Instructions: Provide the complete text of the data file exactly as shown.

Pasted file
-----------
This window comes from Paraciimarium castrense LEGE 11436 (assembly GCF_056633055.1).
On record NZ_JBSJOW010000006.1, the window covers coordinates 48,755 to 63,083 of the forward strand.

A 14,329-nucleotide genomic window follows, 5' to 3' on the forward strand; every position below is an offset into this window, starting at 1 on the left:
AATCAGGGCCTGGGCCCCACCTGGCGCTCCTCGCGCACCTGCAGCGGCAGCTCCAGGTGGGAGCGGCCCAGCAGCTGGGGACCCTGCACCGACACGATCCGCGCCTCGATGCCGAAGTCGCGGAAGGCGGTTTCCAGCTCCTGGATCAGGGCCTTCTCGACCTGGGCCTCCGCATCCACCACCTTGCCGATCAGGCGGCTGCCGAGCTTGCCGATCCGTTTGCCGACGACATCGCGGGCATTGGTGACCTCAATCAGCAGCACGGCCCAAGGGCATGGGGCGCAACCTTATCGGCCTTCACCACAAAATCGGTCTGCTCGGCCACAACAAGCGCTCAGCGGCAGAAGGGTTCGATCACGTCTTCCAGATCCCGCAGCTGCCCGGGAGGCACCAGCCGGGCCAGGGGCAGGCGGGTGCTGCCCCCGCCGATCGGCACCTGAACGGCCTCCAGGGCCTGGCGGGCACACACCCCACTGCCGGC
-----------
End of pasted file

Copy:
This window comes from Paraciimarium castrense LEGE 11436 (assembly GCF_056633055.1).
On record NZ_JBSJOW010000006.1, the window covers coordinates 48,755 to 63,083 of the forward strand.

A 14,329-nucleotide genomic window follows, 5' to 3' on the forward strand; every position below is an offset into this window, starting at 1 on the left:
AATCAGGGCCTGGGCCCCACCTGGCGCTCCTCGCGCACCTGCAGCGGCAGCTCCAGGTGGGAGCGGCCCAGCAGCTGGGGACCCTGCACCGACACGATCCGCGCCTCGATGCCGAAGTCGCGGAAGGCGGTTTCCAGCTCCTGGATCAGGGCCTTCTCGACCTGGGCCTCCGCATCCACCACCTTGCCGATCAGGCGGCTGCCGAGCTTGCCGATCCGTTTGCCGACGACATCGCGGGCATTGGTGACCTCAATCAGCAGCACGGCCCAAGGGCATGGGGCGCAACCTTATCGGCCTTCACCACAAAATCGGTCTGCTCGGCCACAACAAGCGCTCAGCGGCAGAAGGGTTCGATCACGTCTTCCAGATCCCGCAGCTGCCCGGGAGGCACCAGCCGGGCCAGGGGCAGGCGGGTGCTGCCCCCGCCGATCGGCACCTGAACGGCCTCCAGGGCCTGGCGGGCACACACCCCACTGCCGGC